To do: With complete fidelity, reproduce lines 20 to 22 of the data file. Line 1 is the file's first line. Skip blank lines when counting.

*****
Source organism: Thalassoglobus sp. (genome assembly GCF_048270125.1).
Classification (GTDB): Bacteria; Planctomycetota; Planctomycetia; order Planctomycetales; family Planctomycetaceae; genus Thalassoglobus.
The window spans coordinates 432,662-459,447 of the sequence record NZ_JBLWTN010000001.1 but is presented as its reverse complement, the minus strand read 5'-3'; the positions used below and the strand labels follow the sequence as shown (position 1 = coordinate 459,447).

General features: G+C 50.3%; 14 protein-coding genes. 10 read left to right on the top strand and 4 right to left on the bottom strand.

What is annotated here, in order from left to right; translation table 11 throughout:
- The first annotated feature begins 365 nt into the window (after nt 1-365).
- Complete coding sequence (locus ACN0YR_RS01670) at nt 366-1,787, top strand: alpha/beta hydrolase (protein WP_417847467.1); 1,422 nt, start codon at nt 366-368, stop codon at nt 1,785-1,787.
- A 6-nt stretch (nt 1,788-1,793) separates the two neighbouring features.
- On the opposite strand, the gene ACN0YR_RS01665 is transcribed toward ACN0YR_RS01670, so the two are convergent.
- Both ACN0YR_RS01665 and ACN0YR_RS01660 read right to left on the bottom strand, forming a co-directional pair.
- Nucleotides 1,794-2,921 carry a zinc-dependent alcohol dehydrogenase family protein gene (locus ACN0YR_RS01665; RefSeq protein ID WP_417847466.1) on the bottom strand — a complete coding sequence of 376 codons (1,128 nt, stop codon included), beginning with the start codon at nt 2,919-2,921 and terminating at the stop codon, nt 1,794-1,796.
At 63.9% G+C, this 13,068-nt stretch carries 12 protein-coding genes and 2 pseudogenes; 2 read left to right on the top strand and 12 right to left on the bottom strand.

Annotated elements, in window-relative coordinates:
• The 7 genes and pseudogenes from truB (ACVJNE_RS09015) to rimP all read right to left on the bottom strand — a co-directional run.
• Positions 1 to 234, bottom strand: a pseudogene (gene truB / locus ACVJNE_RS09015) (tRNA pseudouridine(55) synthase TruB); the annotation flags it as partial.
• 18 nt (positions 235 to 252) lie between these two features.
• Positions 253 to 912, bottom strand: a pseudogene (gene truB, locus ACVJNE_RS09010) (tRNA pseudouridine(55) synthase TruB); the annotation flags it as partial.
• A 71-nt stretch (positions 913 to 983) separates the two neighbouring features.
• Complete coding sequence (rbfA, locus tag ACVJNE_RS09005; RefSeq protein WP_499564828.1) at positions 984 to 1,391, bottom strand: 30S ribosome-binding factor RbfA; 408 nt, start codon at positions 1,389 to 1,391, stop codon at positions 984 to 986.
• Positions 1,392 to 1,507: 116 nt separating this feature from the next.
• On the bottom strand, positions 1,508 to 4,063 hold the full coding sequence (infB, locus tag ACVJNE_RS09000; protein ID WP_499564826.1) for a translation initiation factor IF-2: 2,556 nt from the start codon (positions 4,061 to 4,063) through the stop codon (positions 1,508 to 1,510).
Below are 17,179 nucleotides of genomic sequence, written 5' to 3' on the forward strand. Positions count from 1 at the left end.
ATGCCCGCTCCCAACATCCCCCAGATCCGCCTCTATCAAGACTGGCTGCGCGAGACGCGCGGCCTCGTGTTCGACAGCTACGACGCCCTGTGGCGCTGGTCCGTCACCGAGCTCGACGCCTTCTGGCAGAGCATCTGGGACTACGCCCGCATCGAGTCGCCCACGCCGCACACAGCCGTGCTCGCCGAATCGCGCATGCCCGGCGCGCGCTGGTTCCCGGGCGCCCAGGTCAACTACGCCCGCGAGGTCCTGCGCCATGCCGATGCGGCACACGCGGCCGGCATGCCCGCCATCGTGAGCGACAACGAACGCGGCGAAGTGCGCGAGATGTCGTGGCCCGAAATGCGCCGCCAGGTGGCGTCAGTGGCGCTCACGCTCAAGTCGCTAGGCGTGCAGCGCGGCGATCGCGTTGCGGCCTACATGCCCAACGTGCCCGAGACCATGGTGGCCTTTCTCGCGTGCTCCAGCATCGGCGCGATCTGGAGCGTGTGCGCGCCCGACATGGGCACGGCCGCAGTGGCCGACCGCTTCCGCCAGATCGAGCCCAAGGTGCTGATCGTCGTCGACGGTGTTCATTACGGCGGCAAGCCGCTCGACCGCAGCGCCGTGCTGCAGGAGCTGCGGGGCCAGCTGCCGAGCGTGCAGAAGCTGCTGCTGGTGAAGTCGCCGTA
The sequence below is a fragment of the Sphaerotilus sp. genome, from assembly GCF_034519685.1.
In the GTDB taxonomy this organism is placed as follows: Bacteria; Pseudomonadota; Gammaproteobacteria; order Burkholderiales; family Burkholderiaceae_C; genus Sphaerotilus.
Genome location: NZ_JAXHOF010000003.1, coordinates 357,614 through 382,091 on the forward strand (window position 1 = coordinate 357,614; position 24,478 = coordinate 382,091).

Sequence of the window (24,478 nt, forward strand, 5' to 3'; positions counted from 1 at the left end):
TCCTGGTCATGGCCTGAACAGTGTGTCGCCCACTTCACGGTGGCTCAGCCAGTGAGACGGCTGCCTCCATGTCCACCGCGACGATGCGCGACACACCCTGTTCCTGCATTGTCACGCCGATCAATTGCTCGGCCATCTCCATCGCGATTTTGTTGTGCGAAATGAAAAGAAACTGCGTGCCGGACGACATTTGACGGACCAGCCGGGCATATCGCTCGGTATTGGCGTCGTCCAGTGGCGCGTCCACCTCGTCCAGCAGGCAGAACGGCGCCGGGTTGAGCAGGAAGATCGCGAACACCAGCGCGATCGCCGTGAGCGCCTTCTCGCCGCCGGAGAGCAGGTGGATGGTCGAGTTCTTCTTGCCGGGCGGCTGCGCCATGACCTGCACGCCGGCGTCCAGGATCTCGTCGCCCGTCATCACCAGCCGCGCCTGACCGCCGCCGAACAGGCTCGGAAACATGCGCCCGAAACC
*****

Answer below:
• Positions 1,392 to 1,507: 116 nt separating this feature from the next.
• On the bottom strand, positions 1,508 to 4,063 hold the full coding sequence (infB, locus tag ACVJNE_RS09000; protein ID WP_499564826.1) for a translation initiation factor IF-2: 2,556 nt from the start codon (positions 4,061 to 4,063) through the stop codon (positions 1,508 to 1,510).
Below are 17,179 nucleotides of genomic sequence, written 5' to 3' on the forward strand. Positions count from 1 at the left end.